OHRA, the Dutch-owned insurers offer "own risk options" which combine features of no claims bonuses and excesses. It is more advantageous to families rather than individuals and to non-claimants. Policyholders can opt for a 30 per cent, 40 per cent or 50 per cent excess, expressed as a percentage of the value of their premium, in return for a 17.5 per cent, 27.5 per cent or 37.5 per cent discount on the premium paid.

A family of two adults and two children paying a total annual premium of £720 - £300 per adult, £100 per child less 10 per cent family discount - and opting for the 50 per cent excess, would receive a £270 discount. The family is liable to pay the first £150 of a claim per adult and £50 per child. The own-risk option is applied only once per person per year. The family would still make a £20 saving even if it claimed for one adult and both children in one year.

OHRA also offers a loyalty bonus, which guarantees that whatever the age of the policyholder, they will never have more than one age-related premium increase during the life of the policy. Those joining in their 20s or 30s can expect to pay more initially with OHRA than with other insurers, but by the time they are in their 50s and 60s they are reaping the rewards.

David Potter, director of OHRA, is sceptical of budget medical insurance which he likens to comprehensive car insurance that only covers the front of the car.

He says if the policyholder cannot afford an extra £10 or so a month, he certainly cannot afford a bill of several hundred pounds for something excluded from the policy.

For those who can afford to banish all worries about exclusions, Clinicare's Carte Blanche covers many things excluded from cheaper policies. It describes itself as a health maintenance plan rather than a conventional insurance policy. It includes dental and ophthalmic fees, spectacles and contact lenses, alternative therapies, prescription charges and normal maternity care.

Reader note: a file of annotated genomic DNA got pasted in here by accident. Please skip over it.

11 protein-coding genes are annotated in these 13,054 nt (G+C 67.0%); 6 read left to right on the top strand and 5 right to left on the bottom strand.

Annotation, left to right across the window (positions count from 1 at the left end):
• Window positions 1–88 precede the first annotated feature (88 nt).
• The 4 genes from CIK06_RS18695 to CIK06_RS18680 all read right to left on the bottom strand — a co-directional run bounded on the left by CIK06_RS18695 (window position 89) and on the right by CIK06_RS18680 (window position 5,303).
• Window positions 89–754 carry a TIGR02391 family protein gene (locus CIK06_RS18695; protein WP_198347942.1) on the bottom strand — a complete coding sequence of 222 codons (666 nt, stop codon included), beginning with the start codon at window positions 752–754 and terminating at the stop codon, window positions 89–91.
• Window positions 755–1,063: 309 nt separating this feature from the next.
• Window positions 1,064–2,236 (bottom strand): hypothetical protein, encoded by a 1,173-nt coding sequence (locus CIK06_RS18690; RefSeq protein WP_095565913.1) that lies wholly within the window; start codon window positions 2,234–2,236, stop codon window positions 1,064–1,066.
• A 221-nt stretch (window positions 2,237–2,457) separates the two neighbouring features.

A family of two adults in their early 30s living outside London with two children, would pay £1,473.84 annual premium, Clinicare estimates that without insurance the family would pay around £900 a year on dentists, opticians, prescriptions and osteopaths.

Before committing themselves buyers of PMI must do their homework or take independent advice. Changing insurer can be hazardous because of the exclusion of pre- existing medical conditions. Some insurers, like OHRA, particularly target young people and families. Others, like Exeter Friendly Society, offer competitive rates for older people.

Peter Bye, of independent intermediaries Private Health Partnership, warns there are too many policies on the market and too many are being sold on a cut price basis.

He advises people to think what benefits they want and then search for the most competitive deal.

He also warns of increasing numbers of commission-driven PMI salesmen coming into the market.

The Office of Fair Trading is looking at the selling of PMI as part of its follow-up to the Monopolies and Mergers Commission report into consultants' fees published last year. It is understood to be concerned about misleading sales literature and the hard sell of some operators in the market.

Comments